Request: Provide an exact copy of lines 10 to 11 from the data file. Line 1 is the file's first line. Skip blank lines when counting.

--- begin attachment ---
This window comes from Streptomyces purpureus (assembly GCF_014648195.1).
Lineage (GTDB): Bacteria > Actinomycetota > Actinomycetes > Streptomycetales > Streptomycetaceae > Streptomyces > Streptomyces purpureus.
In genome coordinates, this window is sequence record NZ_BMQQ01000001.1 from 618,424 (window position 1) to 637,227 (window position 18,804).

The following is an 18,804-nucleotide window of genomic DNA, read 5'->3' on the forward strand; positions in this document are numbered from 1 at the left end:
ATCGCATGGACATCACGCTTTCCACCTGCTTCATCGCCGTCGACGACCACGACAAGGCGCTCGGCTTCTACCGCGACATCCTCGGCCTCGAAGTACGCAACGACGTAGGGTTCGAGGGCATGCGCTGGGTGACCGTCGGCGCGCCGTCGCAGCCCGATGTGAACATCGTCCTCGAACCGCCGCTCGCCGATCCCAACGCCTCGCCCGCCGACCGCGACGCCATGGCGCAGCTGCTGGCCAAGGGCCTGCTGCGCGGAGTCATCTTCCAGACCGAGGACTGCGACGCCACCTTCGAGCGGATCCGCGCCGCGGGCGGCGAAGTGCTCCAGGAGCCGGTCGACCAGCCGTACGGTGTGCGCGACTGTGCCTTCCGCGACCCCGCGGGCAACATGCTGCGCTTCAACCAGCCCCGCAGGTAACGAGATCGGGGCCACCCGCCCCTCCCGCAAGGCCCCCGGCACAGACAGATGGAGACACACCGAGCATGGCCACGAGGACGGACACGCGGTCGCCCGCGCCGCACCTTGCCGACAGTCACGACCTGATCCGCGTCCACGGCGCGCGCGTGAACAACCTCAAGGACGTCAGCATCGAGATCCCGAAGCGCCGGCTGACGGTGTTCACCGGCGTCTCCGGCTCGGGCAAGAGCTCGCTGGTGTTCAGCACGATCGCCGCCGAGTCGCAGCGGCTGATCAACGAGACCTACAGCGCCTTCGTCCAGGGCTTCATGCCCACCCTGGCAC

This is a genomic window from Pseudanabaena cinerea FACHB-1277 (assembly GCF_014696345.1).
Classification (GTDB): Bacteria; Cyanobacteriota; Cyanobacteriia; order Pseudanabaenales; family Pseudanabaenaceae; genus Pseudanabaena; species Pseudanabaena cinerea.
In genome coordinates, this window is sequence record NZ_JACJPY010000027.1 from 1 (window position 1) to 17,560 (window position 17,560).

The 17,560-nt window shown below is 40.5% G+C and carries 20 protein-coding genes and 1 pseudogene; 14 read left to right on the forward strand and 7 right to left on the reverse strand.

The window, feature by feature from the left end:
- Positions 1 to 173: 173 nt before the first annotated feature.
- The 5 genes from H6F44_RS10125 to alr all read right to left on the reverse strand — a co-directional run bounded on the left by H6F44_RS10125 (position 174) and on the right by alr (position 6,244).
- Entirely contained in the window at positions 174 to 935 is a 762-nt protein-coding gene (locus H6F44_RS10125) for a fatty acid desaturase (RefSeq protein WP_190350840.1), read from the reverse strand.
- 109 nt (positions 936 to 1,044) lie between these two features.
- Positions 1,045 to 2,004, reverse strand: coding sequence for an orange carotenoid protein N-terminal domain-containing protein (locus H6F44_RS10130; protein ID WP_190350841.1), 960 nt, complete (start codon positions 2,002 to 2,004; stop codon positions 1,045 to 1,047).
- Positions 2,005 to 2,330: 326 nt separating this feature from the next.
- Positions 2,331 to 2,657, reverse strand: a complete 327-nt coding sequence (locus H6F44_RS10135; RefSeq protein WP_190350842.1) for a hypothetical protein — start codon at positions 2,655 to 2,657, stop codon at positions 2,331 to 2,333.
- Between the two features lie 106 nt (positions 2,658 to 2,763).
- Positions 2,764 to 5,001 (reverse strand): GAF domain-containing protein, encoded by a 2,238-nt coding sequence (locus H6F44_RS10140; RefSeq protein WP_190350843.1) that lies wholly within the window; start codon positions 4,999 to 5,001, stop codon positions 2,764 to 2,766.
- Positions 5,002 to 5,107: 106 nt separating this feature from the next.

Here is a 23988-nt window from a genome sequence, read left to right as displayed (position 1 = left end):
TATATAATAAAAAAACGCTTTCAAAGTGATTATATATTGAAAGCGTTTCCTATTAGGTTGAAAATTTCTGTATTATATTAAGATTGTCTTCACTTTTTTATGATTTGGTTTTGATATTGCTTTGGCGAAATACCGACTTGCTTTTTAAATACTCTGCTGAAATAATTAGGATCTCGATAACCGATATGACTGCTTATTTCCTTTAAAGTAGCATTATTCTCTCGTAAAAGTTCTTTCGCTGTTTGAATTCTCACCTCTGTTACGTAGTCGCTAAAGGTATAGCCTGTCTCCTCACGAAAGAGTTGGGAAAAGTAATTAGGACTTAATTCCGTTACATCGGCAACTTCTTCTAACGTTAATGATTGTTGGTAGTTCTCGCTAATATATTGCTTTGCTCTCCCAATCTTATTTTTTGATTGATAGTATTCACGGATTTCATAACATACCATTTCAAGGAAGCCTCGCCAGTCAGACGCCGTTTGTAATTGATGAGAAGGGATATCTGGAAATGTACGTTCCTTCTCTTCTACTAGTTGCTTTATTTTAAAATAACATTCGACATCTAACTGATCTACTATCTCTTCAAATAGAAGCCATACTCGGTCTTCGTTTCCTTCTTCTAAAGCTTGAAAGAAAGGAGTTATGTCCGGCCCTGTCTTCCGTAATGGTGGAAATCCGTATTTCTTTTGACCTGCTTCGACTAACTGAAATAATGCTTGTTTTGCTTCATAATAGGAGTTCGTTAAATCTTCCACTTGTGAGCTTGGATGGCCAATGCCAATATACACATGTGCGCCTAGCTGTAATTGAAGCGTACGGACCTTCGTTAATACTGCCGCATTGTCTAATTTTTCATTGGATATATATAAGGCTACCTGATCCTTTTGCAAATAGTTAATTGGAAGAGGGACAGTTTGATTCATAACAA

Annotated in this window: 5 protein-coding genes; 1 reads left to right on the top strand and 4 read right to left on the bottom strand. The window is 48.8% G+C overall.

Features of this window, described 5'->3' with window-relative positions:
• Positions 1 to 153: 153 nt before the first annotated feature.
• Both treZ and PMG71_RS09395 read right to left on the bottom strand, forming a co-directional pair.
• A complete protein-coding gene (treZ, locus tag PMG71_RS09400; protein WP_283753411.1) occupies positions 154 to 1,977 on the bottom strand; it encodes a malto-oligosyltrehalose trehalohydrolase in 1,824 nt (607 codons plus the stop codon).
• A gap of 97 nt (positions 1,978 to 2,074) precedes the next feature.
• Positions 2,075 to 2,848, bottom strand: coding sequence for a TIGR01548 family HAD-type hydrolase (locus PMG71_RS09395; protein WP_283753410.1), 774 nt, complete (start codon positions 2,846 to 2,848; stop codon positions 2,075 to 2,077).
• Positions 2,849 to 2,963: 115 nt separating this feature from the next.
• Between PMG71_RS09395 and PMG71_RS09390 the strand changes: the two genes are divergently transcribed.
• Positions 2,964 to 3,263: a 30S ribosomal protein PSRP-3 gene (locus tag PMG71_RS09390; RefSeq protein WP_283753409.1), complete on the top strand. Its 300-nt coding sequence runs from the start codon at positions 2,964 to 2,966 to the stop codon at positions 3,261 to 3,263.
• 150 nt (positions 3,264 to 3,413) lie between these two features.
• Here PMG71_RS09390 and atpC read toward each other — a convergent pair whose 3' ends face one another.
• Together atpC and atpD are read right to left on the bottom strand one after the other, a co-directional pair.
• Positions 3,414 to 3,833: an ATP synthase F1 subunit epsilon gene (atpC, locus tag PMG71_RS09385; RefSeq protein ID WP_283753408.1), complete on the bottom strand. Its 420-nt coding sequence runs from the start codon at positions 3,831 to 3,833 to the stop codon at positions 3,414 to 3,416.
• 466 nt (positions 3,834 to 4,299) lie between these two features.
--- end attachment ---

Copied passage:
The window, feature by feature from the left end:
- Positions 1 to 173: 173 nt before the first annotated feature.